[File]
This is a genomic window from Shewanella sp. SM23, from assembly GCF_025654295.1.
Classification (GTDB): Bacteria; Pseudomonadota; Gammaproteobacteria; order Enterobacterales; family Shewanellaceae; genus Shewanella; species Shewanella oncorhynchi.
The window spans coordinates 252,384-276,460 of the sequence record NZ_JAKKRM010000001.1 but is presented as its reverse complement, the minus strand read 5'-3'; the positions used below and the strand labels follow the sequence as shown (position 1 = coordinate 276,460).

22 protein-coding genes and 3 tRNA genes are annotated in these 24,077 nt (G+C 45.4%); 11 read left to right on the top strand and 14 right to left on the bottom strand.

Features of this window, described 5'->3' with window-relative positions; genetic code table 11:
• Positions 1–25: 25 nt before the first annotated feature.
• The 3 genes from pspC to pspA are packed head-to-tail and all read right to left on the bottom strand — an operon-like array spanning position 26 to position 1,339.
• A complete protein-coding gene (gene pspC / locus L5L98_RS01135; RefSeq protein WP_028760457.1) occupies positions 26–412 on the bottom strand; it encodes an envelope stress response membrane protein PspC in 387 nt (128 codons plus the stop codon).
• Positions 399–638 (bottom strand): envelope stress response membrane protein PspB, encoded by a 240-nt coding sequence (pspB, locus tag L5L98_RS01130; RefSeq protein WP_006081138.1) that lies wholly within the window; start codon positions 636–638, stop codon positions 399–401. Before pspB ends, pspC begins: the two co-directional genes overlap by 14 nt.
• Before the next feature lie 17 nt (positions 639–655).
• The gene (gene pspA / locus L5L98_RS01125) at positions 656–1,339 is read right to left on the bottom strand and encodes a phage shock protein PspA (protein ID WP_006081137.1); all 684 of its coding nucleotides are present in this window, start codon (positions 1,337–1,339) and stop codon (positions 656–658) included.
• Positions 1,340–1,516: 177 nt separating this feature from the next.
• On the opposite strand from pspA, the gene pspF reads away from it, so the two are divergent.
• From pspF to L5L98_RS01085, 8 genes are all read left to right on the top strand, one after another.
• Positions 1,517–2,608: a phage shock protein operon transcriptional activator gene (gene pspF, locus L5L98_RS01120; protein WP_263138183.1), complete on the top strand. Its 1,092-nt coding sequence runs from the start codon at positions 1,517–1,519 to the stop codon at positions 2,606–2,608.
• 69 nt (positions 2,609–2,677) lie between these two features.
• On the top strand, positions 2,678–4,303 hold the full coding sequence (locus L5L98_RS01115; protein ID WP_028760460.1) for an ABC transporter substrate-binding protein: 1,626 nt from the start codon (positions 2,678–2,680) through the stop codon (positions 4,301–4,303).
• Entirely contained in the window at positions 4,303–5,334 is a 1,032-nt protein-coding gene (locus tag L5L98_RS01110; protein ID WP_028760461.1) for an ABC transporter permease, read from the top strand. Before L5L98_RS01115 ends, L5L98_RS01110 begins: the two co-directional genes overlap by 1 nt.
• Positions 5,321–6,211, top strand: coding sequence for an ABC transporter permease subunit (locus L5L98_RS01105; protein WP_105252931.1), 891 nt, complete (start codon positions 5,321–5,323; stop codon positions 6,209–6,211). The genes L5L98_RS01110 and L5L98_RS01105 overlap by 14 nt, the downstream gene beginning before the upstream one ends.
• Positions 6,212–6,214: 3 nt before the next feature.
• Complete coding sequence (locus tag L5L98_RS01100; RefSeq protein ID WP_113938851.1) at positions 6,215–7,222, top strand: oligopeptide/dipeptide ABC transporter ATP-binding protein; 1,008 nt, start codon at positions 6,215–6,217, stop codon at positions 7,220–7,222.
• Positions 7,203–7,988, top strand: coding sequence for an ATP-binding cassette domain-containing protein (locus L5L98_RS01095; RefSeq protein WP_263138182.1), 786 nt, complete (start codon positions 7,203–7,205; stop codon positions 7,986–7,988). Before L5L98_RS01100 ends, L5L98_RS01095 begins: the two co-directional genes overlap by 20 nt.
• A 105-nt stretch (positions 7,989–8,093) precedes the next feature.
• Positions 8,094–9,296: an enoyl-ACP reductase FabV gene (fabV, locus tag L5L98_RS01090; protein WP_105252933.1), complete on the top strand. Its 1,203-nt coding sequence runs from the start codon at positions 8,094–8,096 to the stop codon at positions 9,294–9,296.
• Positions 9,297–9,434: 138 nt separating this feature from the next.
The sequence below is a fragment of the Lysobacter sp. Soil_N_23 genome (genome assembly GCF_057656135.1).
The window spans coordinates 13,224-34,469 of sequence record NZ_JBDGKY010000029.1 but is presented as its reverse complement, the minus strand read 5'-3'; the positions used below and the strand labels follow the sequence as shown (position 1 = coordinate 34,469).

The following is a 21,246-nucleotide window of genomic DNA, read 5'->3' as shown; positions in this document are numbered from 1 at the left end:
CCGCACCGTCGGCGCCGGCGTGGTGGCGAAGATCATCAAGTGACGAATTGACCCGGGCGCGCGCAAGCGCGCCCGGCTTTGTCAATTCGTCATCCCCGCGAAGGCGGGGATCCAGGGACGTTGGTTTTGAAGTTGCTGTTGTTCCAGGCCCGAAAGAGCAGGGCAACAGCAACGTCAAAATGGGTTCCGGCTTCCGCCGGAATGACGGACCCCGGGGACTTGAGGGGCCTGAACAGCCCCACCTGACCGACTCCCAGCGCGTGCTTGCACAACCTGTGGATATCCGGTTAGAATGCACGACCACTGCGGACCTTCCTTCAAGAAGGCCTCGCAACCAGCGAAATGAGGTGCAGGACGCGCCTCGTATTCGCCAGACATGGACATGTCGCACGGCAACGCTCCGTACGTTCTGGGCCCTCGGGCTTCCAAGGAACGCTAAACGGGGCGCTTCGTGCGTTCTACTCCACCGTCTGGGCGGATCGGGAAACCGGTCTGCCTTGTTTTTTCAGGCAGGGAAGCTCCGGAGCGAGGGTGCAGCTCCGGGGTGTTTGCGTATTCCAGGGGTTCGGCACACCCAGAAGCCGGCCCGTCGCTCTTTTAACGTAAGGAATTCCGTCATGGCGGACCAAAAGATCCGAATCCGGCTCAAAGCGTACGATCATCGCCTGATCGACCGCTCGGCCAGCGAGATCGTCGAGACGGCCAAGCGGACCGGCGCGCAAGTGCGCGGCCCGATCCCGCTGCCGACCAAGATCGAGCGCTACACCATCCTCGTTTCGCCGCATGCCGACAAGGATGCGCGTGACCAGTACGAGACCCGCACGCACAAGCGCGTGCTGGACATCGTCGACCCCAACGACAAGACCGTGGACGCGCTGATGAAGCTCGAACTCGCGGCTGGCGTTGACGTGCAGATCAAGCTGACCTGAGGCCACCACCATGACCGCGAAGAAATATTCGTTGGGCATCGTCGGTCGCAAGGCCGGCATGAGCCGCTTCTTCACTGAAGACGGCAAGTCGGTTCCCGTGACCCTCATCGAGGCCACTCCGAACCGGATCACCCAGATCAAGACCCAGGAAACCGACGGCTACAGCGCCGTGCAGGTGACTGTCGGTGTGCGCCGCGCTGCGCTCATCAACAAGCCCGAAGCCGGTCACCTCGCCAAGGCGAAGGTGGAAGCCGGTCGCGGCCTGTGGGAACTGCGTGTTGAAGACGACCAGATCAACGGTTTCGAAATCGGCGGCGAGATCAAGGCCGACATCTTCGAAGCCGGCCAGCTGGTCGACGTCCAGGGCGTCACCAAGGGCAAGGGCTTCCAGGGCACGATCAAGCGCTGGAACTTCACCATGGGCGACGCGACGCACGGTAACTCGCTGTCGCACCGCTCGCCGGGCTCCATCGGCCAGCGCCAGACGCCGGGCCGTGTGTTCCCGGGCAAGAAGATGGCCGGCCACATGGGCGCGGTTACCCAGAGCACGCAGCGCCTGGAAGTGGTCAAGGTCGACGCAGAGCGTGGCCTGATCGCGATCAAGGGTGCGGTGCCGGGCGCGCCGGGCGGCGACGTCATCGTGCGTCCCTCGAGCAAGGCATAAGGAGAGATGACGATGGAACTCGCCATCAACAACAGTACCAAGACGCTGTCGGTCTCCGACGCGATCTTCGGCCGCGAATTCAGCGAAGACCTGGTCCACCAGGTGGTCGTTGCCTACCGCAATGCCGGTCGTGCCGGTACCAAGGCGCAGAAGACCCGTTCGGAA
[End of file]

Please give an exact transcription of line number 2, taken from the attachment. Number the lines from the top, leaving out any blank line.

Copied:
Classification (GTDB): Bacteria; Pseudomonadota; Gammaproteobacteria; order Enterobacterales; family Shewanellaceae; genus Shewanella; species Shewanella oncorhynchi.